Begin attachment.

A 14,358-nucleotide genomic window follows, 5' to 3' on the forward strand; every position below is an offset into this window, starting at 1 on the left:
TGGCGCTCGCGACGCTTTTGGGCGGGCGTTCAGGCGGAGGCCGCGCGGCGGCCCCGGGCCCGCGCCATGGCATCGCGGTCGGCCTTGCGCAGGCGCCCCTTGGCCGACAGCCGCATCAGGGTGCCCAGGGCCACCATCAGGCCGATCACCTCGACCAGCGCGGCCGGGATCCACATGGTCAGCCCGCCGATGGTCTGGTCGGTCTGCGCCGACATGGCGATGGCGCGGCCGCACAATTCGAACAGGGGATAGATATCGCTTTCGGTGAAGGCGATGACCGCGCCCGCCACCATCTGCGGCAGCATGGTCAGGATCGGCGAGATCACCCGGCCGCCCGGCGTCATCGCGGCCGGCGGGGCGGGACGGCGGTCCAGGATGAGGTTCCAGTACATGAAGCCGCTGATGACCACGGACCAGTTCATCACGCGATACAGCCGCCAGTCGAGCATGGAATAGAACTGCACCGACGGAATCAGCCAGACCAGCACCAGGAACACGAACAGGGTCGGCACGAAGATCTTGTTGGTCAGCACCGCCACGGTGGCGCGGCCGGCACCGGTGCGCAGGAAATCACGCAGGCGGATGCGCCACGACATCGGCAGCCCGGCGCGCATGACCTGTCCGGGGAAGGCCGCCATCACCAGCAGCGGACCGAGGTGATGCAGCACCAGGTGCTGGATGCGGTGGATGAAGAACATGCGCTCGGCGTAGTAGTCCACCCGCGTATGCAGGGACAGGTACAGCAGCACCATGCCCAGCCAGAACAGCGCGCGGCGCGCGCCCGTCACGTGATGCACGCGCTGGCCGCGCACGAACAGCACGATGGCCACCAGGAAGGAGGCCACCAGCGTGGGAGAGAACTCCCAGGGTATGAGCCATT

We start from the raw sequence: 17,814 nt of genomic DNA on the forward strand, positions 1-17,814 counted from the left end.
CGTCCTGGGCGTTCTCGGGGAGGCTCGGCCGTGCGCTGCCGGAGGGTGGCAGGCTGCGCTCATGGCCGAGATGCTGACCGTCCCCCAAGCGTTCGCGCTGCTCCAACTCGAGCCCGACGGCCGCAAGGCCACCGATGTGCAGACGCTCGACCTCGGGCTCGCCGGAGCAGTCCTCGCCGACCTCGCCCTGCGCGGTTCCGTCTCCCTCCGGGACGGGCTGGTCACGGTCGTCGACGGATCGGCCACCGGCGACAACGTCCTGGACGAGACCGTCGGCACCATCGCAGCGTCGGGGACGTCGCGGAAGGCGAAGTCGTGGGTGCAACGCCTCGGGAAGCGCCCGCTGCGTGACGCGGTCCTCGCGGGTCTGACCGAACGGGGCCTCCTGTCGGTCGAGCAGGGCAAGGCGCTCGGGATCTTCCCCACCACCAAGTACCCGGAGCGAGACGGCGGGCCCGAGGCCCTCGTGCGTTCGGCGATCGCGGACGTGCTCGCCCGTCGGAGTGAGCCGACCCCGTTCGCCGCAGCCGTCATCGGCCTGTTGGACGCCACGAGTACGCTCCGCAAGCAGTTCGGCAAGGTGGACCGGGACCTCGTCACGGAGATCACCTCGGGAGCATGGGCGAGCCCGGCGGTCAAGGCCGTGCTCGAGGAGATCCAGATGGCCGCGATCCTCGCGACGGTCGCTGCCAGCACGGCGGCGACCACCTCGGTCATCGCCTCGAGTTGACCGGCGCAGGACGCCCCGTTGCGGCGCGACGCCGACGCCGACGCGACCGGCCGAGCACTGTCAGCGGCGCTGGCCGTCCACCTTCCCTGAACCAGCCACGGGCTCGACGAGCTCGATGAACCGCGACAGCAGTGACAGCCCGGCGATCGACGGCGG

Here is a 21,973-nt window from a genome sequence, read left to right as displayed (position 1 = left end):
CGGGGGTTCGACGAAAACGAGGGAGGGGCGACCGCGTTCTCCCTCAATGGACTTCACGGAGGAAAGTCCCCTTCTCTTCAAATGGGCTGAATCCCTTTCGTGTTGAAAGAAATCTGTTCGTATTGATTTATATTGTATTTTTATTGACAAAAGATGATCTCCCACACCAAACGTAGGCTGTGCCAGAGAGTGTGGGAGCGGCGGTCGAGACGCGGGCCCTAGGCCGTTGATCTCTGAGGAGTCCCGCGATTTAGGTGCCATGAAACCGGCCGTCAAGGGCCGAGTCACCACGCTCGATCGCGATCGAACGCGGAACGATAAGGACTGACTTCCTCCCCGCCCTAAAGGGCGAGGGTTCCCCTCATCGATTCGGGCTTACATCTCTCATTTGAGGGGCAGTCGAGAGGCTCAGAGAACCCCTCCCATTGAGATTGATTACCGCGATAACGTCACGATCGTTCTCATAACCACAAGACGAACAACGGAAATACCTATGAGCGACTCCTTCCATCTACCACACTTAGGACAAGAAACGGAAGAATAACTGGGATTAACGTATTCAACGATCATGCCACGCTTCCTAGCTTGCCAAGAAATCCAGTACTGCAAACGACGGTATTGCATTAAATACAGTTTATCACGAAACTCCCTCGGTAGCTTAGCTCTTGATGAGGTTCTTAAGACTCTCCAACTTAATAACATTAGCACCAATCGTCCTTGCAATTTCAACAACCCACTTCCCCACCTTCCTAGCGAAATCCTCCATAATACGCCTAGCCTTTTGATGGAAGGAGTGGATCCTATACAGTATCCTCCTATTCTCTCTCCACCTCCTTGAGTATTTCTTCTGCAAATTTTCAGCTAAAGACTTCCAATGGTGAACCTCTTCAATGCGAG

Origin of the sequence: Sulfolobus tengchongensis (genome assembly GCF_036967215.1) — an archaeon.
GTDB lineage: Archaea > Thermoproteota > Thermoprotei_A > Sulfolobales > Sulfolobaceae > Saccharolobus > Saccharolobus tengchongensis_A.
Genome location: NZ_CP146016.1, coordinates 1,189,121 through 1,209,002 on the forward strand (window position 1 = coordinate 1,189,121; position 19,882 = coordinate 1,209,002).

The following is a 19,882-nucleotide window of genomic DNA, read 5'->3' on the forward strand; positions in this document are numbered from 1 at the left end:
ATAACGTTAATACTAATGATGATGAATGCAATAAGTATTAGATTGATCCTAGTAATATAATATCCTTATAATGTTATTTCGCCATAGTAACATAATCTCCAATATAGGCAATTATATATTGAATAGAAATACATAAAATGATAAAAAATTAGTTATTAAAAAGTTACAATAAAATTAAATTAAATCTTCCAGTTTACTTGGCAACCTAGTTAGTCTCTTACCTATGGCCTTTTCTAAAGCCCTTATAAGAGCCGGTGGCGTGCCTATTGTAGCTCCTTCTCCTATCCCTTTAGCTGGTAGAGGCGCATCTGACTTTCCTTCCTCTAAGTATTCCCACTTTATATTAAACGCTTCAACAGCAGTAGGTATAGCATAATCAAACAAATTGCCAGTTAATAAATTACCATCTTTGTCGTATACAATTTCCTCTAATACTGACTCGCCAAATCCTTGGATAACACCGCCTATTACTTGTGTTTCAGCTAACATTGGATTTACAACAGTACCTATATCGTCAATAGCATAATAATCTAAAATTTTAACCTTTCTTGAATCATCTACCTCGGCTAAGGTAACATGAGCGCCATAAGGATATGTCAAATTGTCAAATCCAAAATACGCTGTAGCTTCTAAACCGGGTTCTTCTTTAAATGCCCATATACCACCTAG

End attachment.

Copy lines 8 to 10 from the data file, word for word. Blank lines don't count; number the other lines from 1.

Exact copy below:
GTDB lineage: Archaea > Thermoproteota > Thermoprotei_A > Sulfolobales > Sulfolobaceae > Saccharolobus > Saccharolobus tengchongensis_A.
Genome location: NZ_CP146016.1, coordinates 1,189,121 through 1,209,002 on the forward strand (window position 1 = coordinate 1,189,121; position 19,882 = coordinate 1,209,002).

The following is a 19,882-nucleotide window of genomic DNA, read 5'->3' on the forward strand; positions in this document are numbered from 1 at the left end: